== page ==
I am a Klonopin (Clonazepam) Lab Rat — My Loud Whispers of Hope

Think about how scientists determine whether medications are safe before they are manufactured. Most of the time they use lab rats, guinea pigs or mice to determine the safety, adverse reactions, side effects and effectiveness of medications and other things.  After giving these poor animals certain doses of medications over time they study their behaviors to learn how they reacted to certain medications, dosages and treatments over time.

There are many disadvantages to these type of studies, but one of the biggest is that the lab animal is obviously unable to communicate and express in any way shape or form what the medication did to them and how it made them feel. These kind of studies also fall short in the sense that they are no studies on long-term use of a certain medication before it is put out on the market. I realize there is much more involved but in a nut shell that is what happens. An animal did not die so lets use it on people now. We’re ready. Or are they?

We become the lab rats so to speak. I would like to introduce myself.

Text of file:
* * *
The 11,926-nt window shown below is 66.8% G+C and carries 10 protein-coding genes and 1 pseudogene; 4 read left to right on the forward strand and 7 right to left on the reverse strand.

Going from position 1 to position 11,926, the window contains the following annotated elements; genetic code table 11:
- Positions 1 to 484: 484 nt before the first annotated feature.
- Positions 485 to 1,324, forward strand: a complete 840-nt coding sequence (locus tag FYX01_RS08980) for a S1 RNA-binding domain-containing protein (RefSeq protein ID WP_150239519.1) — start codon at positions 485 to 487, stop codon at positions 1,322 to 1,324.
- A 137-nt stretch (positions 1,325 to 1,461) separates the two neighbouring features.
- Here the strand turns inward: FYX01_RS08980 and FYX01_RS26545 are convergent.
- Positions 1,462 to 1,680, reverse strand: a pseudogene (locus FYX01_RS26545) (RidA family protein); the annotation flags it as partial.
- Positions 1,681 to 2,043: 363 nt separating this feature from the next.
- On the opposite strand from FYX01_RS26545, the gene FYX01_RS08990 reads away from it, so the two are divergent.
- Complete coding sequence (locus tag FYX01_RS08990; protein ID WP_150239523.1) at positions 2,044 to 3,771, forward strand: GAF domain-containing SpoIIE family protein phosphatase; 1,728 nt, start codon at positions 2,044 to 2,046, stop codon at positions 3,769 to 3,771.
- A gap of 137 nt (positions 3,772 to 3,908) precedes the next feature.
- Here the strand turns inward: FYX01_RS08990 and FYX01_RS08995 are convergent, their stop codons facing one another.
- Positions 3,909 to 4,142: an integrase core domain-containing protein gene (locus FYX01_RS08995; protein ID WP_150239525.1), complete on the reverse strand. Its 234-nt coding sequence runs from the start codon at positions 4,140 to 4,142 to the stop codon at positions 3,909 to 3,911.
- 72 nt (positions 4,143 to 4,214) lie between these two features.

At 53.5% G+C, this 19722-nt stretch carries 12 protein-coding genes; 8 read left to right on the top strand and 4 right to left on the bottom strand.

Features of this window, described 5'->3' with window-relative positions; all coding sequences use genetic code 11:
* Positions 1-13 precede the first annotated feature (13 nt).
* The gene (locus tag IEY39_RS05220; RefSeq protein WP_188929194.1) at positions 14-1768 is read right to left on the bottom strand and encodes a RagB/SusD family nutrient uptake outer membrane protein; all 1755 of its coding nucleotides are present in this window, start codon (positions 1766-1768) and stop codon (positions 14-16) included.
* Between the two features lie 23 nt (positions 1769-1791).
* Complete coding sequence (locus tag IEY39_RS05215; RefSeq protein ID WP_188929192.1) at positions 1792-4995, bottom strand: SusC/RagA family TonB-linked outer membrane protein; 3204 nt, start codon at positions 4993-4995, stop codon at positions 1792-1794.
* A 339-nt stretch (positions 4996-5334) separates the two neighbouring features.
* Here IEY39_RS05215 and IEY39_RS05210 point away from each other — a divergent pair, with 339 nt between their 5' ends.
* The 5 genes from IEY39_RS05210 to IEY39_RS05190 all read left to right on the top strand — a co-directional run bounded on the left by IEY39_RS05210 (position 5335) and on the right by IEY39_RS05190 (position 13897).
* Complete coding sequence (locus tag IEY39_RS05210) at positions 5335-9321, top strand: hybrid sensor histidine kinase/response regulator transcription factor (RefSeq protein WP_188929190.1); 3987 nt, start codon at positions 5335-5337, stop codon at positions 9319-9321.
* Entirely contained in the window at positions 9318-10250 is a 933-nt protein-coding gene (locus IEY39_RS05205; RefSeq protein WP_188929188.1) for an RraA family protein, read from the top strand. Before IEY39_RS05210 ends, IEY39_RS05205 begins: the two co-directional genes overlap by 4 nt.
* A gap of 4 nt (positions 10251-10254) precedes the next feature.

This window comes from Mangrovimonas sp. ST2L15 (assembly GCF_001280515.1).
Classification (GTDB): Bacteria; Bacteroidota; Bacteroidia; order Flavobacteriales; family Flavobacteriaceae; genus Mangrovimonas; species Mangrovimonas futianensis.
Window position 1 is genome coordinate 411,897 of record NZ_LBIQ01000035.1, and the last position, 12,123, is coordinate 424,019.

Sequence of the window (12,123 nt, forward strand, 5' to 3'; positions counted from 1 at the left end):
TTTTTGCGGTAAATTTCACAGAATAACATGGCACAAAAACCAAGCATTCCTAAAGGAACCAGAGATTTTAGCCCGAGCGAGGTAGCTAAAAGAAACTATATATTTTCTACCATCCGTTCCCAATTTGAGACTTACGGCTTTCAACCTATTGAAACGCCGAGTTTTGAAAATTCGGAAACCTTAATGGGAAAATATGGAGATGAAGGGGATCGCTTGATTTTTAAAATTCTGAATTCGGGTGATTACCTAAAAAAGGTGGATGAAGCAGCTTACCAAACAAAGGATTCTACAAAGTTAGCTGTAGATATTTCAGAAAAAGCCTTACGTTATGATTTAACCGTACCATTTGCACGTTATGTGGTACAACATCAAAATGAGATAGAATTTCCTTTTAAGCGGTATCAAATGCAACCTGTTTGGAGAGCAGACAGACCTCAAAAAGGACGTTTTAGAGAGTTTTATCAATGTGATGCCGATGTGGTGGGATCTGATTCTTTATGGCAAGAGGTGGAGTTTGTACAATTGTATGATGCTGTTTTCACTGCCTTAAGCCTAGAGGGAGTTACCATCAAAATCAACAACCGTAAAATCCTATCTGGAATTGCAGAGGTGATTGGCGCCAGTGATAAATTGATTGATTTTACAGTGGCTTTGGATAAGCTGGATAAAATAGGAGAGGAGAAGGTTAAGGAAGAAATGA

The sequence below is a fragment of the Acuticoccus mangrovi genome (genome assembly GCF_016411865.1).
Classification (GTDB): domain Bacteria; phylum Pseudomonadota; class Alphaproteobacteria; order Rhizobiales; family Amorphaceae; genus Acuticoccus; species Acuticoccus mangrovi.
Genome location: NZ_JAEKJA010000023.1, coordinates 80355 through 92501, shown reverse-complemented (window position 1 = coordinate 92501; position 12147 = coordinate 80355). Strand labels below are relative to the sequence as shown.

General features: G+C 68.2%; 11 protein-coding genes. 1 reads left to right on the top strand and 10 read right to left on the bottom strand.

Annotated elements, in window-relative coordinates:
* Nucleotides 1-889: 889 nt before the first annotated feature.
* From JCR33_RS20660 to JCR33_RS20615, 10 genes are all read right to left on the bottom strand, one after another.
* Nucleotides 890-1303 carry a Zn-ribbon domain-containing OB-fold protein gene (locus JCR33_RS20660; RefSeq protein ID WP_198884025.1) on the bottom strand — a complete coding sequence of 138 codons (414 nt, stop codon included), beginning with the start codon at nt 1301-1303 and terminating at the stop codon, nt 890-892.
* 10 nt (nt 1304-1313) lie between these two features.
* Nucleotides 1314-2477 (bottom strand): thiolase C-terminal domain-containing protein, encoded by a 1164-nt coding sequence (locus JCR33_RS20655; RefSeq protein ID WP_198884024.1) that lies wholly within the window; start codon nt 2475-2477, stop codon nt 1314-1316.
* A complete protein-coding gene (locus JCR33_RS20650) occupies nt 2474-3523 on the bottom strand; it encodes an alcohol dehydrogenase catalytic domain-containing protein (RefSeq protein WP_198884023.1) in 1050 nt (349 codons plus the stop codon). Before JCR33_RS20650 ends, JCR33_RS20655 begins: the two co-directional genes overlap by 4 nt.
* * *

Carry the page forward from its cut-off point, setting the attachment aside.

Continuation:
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I am lab rat Sue#569872577 and I used Klonopin (Clonazepam) for over twenty years.

The bonus and miracle of my particular study is that I am actually a person–a female, age 55 years old, I can communicate, my brain still works and most importantly I am still ALIVE. I lived to tell the tale.

Many others in the same circumstance as me did not survive or are unable to discontinue the use of Benzodiazepines. There are no long-term studies of this particular drug because most people who begin using this medication cannot stop using it once they start it after long-term use of over six months to a year, so they will never know if their symptoms are actually anxiety or withdrawal symptoms that mimic severe and worsening anxiety.

Also, every person that I have come in contact with and/or read about that used Benzodiazepines for over a year and were able to successfully withdraw and stop taking Benzos has said the withdrawals (neurological damage and effects) were the worst hell they ever experienced and also that going off Benzos was the best thing they ever did and they all say, “I wish I NEVER stated taking Benzos.”

Many people who attempt to go off Klonopin, for example, cannot do it. They just can’t. They may get down to 2 mg. but can’t completely break free. They say their anxiety is too bad but it is not the anxiety, it is withdrawals. They will be prescribed a different Benzo but cannot get completely free from Benzodiazepines once they start. That is the dangerous powerful nature of Benzodiazepines.

via “My Loud Whispers of Hope” blog; continue article here…

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